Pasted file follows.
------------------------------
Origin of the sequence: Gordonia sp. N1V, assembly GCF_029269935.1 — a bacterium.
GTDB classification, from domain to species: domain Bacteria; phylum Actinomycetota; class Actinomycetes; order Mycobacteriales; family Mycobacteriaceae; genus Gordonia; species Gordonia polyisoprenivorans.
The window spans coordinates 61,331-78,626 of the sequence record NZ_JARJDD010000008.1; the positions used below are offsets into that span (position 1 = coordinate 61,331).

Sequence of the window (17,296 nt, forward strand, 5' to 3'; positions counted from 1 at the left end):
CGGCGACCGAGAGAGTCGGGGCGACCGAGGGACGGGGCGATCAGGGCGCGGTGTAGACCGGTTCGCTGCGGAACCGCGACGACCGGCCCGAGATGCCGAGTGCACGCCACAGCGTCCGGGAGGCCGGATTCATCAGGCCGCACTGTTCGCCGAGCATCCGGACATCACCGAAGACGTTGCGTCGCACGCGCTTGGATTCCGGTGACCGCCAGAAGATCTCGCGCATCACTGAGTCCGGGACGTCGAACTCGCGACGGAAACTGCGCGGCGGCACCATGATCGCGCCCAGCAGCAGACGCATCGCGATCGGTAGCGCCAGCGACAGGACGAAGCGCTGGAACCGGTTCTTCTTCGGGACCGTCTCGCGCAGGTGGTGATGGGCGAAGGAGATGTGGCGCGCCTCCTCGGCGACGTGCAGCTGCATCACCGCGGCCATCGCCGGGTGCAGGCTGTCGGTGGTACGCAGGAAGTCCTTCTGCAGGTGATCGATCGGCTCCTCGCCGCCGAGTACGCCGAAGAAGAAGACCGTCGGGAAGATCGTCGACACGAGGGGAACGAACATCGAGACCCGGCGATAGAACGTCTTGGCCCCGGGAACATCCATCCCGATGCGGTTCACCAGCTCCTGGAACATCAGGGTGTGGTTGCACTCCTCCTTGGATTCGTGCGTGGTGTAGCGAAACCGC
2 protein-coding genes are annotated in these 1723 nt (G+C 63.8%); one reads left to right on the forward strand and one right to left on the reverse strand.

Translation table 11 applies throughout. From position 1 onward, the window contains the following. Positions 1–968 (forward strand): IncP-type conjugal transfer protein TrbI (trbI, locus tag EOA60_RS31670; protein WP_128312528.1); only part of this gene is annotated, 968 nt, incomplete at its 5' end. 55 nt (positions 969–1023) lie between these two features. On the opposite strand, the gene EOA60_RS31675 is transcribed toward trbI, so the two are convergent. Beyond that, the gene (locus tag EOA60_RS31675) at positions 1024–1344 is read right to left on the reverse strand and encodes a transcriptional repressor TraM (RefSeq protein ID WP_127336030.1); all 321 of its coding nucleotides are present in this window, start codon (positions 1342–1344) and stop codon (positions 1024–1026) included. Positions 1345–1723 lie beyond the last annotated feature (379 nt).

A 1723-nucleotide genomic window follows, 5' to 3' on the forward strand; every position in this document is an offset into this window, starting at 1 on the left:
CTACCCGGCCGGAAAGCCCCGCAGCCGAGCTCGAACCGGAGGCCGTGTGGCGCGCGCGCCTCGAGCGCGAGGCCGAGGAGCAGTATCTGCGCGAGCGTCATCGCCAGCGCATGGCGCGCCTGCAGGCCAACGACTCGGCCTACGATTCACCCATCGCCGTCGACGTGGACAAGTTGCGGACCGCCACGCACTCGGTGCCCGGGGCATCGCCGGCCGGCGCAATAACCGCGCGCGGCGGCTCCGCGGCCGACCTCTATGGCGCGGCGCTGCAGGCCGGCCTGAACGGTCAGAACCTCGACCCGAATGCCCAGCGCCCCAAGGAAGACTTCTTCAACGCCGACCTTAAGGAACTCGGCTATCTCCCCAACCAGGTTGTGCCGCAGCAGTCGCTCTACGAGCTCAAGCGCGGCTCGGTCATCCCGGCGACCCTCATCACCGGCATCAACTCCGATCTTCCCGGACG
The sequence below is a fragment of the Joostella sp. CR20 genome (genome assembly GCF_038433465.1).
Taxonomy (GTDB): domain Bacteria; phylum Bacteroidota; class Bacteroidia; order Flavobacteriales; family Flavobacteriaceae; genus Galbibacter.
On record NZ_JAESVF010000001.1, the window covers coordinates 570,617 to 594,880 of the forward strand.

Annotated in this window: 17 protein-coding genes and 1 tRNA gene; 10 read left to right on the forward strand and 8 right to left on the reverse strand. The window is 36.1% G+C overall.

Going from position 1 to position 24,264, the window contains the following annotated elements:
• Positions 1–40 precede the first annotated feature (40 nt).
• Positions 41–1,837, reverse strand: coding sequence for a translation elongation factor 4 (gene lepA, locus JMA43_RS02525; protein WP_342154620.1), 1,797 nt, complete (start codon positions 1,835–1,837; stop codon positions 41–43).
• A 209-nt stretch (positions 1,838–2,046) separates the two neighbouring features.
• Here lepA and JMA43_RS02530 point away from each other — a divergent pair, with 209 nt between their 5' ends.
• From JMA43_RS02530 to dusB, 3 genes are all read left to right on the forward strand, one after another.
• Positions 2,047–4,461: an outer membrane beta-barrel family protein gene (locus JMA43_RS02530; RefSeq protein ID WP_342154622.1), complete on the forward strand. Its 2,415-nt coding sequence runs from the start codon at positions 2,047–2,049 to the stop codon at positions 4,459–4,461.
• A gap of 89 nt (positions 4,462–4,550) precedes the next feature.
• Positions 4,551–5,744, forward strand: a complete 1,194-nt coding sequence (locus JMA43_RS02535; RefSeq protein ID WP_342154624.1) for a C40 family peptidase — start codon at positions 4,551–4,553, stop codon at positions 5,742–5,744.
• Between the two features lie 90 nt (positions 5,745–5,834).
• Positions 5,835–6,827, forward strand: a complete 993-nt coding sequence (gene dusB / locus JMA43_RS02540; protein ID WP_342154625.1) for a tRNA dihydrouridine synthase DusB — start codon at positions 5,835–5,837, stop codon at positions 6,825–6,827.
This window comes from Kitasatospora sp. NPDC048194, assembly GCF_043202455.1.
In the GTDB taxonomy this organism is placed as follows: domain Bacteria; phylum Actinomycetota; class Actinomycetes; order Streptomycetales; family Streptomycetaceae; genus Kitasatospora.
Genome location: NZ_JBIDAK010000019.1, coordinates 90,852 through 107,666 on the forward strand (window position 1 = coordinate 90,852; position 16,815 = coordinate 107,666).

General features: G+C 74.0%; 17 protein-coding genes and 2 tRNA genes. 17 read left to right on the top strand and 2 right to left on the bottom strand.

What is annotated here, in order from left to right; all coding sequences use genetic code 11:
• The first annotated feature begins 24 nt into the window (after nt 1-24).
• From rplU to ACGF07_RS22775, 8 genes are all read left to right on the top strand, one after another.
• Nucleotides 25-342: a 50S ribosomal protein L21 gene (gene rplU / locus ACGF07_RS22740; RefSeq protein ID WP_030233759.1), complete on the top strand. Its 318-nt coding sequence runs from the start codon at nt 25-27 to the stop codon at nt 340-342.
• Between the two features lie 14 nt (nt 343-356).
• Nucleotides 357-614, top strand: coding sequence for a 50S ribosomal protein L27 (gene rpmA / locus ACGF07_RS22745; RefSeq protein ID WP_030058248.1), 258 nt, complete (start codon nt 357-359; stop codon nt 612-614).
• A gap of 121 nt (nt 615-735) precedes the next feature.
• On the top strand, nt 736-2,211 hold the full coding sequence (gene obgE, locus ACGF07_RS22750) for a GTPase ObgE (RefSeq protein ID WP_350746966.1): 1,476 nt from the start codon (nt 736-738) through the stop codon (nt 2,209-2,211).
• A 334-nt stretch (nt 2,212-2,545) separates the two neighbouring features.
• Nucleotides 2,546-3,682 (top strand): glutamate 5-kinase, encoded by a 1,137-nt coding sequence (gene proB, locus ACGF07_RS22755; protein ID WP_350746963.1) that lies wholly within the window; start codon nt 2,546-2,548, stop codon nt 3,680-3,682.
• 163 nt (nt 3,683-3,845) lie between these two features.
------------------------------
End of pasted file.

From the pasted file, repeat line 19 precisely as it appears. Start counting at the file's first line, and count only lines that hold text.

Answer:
• From JMA43_RS02530 to dusB, 3 genes are all read left to right on the forward strand, one after another.